A number of rare Victorian lamp-posts in Harrogate have been saved from removal after they were handed heritage protection by Historic England.
North Yorkshire County Council (NYCC) first announced in 2014 that it would be replacing up to 900 of the town's old Victorian lamps after branding them a safety hazard.
However, Harrogate Civic Society have campaigned vehemently to save the historic lights, even proposing to convert them to modern electrical standards.
Henry Pankhurst, chairman of the society, launched a last-ditch bid to Historic England who have now given Grade II listed status to six of the lamp posts.
The six decorative cast-iron lamp posts, designed in 1848, are along Montpellier Parade and have been described by Historic England as "elegant additions" to the street.
Mr Pankhurst said: "We have now got the ability to keep them. They are genuinely Harrogate patterned ones, dating back to 1848, which gives them quite a lot of clout as a heritage item.
"Much of this detail from the casting has been lost under many years of grime and paint. But there is the Yorkshire Rose, tapered fluted columns, and many have a monkey’s head cast onto them.
“These street lamps contribute a great deal to the street scene. We can’t just throw the heritage away. It’s important - these lamps contribute to the style and age of the area.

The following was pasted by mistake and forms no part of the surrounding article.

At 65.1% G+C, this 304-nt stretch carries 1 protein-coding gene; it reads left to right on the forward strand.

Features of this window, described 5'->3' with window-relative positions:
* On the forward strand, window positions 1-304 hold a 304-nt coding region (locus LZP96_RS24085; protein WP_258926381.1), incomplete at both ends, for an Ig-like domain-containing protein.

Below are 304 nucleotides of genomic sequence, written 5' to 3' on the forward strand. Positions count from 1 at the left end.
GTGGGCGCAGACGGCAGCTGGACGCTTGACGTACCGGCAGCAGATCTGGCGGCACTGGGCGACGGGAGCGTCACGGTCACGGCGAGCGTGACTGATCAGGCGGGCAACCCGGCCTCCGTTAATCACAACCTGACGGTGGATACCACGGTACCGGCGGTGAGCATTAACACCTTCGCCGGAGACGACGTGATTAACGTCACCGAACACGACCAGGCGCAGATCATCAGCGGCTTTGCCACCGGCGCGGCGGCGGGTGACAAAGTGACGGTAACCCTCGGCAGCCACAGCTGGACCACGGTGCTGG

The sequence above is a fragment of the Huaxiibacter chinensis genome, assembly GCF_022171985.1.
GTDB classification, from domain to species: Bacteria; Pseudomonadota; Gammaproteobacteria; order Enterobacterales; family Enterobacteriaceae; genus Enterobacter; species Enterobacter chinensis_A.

“They are unique to Harrogate. English Heritage have totally accepted this - they don’t list lamp posts lightly.”
The lamp posts were originally gas-powered but have since been converted to electricity and given replacement lanterns.
Although they were moved to their current locations in the 1970s, the lamp posts are thought to be Victorian and relocated from elsewhere in the town.
However, the county council warned that the gas lamps were too dangerous to preserve and were not designed to function with electricity.
Many of the lights have been replaced with standard steel columns but the Civic Society proposed refurbishing the existing cast iron columns.
More than 1,000 places have been given protected status this year, with two in North Yorkshire making Historic England's list of the 21 most surprising and lesser known sites.
“Over 1,000 places have been added to the list in 2016, ensuring the most important sites across the country are recognised and protected,” said Roger Bowdler, director of listing at the Government body.
“Historic England strives to keep the list rich and relevant so that the best of our, often weird and wonderful, heritage can continue to be enjoyed and understood for future generations.”